Giants one-year wonders: Slugging 1B/OF Joe Carter

Outfielder Joe Carter. (Photo Credit: Jamie Squire/ALLSPORT)
Outfielder Joe Carter. (Photo Credit: Jamie Squire/ALLSPORT) /

Over the last 25 years, the San Francisco Giants have had plenty of popular players don the Orange and Black for only one season. Included on that list is slugger Joe Carter.

The San Francisco Giants acquired the power-hitting first baseman/outfielder Joe Carter from the Baltimore Orioles prior to the July 31 trade deadline in 1998 in exchange for pitching prospect Darin Blood.

For years, the Giants have been known as a veteran-heavy team, and the acquisition of the 38-year-old only furthered that stigma.

Surprisingly, Carter not the oldest player on that team. Pitchers Danny Darwin (42) and Orel Hershiser (39) took home that title.

With that being said, Carter provided more than just a veteran presence to a robust lineup. He still had plenty in the tank to help the Giants in their playoff push.

Carter was no stranger to the playoffs.

He was the starting right fielder for a Toronto Blue Jays team that won back-to-back World Series titles in 1992 and 1993, and he delivered one of the most iconic home runs in MLB history:

As a 16-year MLB veteran, Carter saw plenty of success on the baseball field, and his final challenge was to give the Giants a shot in the arm in their push toward the playoffs.

The Giants had a 54-48 record and were in the midst of a three-game losing streak when the team struck a deal to acquire the veteran slugger.

With just one wild-card spot up for grabs back in 1998, it was a mad dash to claim that final postseason spot, and Carter provided a spark.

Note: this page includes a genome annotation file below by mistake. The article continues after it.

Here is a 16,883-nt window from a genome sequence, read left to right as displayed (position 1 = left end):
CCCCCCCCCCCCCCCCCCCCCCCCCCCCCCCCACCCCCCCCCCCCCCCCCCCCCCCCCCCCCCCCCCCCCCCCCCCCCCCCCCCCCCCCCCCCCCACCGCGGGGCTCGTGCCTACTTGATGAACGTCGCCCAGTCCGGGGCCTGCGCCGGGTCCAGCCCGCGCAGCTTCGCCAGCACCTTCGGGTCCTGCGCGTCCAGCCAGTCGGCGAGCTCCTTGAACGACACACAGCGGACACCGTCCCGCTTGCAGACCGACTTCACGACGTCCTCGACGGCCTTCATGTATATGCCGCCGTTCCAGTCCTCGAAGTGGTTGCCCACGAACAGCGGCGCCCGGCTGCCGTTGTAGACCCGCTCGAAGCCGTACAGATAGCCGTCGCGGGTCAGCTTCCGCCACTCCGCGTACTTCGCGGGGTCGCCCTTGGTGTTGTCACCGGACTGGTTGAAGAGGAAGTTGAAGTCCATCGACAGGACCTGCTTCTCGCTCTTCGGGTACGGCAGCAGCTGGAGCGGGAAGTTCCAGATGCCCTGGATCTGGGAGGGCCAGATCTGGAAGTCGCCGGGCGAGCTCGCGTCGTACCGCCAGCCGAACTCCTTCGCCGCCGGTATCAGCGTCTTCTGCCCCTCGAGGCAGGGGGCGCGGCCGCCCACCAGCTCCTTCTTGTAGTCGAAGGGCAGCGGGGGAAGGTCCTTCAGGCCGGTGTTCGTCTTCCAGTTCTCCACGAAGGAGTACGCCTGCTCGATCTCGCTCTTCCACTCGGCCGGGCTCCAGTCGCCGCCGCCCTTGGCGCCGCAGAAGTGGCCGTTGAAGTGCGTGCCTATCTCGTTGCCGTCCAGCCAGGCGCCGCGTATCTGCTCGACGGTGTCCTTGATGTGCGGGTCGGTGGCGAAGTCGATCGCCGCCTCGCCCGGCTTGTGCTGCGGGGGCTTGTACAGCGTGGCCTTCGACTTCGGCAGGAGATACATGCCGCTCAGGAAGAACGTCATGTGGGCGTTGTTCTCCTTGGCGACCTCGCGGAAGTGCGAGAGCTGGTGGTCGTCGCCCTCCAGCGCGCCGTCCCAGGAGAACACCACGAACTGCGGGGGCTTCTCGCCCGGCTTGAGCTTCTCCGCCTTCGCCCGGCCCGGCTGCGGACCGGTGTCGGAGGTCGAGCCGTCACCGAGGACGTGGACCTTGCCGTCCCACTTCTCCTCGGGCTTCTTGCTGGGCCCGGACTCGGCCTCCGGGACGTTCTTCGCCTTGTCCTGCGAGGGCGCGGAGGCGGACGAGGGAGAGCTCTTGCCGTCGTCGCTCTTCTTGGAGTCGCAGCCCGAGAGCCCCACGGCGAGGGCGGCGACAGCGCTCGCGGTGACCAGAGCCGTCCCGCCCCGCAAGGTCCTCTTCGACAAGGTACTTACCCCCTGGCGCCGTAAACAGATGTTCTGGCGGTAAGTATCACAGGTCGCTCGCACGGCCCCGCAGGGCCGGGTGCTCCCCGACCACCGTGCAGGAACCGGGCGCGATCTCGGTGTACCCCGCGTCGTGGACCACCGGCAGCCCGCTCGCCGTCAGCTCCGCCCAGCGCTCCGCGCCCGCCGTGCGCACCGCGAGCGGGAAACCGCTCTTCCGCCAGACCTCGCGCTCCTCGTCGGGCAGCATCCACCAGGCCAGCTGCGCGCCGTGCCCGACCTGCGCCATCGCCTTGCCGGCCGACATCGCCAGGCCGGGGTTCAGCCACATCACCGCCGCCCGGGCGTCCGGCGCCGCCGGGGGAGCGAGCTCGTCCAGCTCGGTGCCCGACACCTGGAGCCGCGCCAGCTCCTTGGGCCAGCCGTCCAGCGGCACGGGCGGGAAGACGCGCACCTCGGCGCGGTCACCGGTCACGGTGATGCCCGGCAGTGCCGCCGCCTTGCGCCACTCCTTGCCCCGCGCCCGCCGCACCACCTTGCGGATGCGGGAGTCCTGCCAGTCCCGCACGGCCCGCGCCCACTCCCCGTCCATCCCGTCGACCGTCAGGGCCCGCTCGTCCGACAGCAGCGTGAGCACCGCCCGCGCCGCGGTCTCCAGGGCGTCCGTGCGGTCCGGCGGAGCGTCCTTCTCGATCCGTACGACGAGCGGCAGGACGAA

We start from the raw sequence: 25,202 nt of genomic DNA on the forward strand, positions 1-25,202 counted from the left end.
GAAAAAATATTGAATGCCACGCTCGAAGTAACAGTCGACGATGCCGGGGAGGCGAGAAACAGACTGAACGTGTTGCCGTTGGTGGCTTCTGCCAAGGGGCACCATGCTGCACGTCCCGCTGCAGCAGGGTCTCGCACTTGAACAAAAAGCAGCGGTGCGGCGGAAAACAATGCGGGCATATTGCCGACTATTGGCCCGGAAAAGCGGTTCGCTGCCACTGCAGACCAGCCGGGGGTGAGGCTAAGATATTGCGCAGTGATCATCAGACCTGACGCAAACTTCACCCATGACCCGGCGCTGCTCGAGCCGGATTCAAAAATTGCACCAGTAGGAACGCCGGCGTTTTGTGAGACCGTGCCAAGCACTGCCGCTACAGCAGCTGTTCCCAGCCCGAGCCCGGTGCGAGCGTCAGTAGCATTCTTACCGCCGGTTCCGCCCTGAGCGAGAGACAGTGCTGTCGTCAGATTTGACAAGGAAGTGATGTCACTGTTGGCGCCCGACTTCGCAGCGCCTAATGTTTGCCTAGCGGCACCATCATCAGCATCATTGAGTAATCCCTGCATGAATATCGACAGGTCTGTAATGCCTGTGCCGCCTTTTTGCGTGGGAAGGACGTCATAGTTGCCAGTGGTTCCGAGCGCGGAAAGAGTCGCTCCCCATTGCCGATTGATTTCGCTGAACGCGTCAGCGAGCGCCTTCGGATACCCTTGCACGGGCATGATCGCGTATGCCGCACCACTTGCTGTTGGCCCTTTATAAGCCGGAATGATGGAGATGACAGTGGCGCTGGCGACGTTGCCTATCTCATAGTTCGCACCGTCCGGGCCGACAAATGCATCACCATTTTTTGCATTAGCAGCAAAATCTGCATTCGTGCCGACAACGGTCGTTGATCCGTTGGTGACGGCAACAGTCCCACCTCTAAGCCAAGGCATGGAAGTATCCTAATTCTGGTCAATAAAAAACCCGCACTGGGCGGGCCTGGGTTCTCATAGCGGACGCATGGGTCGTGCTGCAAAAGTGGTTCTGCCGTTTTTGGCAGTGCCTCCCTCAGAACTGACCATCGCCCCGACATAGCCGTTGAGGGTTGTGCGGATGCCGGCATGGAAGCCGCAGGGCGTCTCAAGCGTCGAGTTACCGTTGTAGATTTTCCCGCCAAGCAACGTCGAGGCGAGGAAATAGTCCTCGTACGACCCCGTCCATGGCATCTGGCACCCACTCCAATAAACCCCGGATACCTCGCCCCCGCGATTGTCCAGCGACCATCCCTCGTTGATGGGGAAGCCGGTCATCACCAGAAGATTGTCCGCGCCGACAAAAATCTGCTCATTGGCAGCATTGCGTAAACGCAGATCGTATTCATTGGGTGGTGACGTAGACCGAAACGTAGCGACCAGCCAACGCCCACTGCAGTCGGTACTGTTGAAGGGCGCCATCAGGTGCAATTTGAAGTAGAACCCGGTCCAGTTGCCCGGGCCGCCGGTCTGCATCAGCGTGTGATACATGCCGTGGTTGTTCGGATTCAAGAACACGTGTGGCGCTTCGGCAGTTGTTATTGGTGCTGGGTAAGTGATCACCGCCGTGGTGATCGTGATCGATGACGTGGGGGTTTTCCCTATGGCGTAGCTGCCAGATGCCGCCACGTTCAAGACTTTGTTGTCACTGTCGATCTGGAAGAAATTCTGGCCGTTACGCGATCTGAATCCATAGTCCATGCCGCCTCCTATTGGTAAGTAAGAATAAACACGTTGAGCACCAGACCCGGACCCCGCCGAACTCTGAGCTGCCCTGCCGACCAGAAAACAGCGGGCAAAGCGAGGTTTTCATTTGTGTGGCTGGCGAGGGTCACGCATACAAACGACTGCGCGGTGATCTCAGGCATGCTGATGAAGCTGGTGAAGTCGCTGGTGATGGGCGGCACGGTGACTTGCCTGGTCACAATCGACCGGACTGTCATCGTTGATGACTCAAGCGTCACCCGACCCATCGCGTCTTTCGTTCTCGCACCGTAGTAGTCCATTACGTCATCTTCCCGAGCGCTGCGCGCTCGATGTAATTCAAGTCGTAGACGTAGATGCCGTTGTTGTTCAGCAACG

He hit .295/.322/.562 for a 132 OPS+ with seven home runs and 29 RBI in 115 plate appearances.

His arrival helped the team go 35-26 to close out the season, setting up a one-game playoff with the Chicago Cubs who finished an identical 89-73 for the NL wild-card berth.

That play-in game began with the Cubs scoring five unanswered runs and the Giants were facing that same 5-0 deficit heading into the ninth inning. The outcome looked bleak, but the Giants managed to stage a late-game rally.

In the top of the ninth, the Giants scratched across three runs against Kevin Tapani and former Giants left-hander Terry Mulholland.

In the end, that was not enough, as the Giants endured a heart-breaking 5-3 loss to end their season. With that, Carter’s career ended the same place it began, as he was originally drafted by the Cubs in 1981.

He finished his time in the majors with a .259/.306/.464 line and 105 OPS+, slugging 396 home runs and racking up 1,445 RBI, 1,170 runs scored, and 2,184 hits.

He earned five All-Star selections and finished in the top 20 in MVP voting nine different times.

Upon retiring, he went straight to the broadcast booth for the Blue Jays.

The right-handed hitter appeared on the Hall of Fame ballot in 2004, but only received 3.8 percent of the vote, dropping him off the ballot.

Despite falling short of Cooperstown, Carter strung together a very nice carer that was highlighted by one of the most memorable moments in baseball history.

Next. One-year wonders: OF Kenny Lofton

The Giants needed one more power bat down the stretch in 1998 and called upon Carter to fill that void. His presence helped push the team ever-so-close to a playoff berth. Even though they came up short, Carter remains a popular figure in Giants history, despite his brief stay with the team.